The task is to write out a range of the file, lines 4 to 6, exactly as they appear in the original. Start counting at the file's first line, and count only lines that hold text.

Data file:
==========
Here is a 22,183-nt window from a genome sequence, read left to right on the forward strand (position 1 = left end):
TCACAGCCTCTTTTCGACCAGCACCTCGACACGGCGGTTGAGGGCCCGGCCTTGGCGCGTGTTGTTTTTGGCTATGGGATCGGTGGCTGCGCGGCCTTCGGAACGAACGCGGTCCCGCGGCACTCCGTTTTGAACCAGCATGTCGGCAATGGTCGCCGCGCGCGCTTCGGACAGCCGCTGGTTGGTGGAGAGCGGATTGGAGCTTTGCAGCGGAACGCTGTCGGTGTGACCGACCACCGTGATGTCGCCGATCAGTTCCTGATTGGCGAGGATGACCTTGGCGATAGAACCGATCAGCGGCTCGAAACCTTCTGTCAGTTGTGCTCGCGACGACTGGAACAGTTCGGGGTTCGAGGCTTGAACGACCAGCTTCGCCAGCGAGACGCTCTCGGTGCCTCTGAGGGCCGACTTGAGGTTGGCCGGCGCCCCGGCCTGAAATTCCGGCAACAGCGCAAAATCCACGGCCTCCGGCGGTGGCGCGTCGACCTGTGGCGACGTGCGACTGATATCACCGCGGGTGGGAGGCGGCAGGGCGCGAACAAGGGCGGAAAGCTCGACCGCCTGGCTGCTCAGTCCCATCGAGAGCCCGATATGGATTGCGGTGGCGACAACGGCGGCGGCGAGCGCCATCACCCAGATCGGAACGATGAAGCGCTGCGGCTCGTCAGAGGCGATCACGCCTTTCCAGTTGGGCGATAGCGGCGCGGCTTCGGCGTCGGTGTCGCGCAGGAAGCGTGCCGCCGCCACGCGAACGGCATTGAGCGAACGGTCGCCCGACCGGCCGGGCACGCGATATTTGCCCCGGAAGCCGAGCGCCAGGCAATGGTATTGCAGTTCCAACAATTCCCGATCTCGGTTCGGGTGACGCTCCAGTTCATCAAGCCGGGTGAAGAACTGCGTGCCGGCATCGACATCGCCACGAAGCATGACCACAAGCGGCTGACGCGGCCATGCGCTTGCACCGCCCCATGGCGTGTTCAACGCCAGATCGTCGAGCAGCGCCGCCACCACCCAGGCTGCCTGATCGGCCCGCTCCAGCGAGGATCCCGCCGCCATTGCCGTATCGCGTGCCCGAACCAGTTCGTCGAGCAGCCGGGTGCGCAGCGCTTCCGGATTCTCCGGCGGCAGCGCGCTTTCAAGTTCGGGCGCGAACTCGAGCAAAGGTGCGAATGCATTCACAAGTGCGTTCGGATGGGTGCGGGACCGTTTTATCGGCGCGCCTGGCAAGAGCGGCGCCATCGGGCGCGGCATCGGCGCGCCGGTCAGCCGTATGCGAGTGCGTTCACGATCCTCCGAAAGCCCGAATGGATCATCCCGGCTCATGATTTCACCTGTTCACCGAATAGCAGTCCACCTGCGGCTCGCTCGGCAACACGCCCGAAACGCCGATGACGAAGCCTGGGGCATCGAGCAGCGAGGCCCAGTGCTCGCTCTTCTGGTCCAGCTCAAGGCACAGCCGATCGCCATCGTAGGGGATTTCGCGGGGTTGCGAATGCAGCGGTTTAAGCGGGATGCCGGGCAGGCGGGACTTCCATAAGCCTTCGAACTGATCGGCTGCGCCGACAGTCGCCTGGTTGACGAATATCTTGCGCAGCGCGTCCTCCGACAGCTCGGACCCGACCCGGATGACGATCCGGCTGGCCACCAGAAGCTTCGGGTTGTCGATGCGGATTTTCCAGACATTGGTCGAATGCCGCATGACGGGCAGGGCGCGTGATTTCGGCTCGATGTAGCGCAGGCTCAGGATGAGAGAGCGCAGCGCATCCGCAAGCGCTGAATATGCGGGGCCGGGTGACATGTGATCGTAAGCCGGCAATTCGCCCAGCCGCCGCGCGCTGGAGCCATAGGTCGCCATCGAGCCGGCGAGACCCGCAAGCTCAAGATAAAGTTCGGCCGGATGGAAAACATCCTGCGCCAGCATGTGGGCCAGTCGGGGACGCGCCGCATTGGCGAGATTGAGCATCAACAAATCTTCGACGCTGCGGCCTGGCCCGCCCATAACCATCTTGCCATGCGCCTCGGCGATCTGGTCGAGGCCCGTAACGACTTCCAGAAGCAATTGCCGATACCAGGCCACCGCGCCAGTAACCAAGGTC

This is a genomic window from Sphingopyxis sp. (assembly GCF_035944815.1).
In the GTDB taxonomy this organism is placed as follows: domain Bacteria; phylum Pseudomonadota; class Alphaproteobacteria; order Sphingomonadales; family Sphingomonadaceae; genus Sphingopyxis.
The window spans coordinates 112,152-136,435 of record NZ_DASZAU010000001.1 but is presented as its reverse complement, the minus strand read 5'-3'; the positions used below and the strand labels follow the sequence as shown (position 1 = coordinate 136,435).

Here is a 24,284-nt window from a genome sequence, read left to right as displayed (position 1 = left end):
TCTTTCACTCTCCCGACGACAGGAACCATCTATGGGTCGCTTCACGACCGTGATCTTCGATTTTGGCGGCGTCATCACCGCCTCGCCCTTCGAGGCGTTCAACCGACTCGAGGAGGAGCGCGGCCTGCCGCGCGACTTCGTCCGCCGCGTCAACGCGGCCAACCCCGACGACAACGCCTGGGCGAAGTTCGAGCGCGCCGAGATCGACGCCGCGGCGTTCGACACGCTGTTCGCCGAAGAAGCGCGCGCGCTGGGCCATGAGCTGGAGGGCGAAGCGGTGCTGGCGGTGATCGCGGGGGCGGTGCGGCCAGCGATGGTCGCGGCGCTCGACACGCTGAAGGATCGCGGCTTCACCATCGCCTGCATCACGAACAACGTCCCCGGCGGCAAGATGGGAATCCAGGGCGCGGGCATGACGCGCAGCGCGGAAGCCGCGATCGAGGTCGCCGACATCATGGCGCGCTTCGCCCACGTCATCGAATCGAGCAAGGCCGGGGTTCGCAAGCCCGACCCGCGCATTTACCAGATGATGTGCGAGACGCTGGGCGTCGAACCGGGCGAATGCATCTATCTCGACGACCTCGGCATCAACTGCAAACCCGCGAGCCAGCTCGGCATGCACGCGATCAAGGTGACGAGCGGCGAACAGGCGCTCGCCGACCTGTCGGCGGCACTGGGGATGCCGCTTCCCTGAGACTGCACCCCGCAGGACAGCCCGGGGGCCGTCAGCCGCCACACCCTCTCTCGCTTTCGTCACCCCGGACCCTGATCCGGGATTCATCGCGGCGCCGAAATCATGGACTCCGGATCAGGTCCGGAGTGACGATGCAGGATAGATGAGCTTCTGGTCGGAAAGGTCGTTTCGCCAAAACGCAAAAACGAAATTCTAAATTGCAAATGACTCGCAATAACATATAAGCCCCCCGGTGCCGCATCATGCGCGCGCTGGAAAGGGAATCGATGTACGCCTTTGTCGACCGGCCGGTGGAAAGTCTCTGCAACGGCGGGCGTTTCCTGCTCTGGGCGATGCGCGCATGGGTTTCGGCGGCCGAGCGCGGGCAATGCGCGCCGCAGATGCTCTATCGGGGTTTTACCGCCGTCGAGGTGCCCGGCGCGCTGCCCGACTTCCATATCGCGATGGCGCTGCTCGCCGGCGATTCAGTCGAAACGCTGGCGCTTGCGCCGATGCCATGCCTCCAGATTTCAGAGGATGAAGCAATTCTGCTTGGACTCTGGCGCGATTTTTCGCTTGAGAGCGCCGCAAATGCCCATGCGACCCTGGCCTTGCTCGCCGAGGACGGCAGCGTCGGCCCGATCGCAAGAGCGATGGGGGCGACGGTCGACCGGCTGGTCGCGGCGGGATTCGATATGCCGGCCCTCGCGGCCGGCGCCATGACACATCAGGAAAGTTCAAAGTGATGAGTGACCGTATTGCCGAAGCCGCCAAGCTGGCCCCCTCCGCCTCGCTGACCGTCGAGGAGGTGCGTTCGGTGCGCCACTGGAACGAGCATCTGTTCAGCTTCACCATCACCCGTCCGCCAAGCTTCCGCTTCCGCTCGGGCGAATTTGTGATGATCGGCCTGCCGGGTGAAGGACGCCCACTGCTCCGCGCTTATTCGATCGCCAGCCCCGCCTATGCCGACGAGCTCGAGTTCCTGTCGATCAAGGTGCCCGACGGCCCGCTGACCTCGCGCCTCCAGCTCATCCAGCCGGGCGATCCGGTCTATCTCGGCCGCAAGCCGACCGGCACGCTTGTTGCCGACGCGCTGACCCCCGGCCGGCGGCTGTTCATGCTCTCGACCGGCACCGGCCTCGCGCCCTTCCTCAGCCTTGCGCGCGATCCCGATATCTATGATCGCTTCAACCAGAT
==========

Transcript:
In the GTDB taxonomy this organism is placed as follows: domain Bacteria; phylum Pseudomonadota; class Alphaproteobacteria; order Sphingomonadales; family Sphingomonadaceae; genus Sphingopyxis.
The window spans coordinates 112,152-136,435 of record NZ_DASZAU010000001.1 but is presented as its reverse complement, the minus strand read 5'-3'; the positions used below and the strand labels follow the sequence as shown (position 1 = coordinate 136,435).

Here is a 24,284-nt window from a genome sequence, read left to right as displayed (position 1 = left end):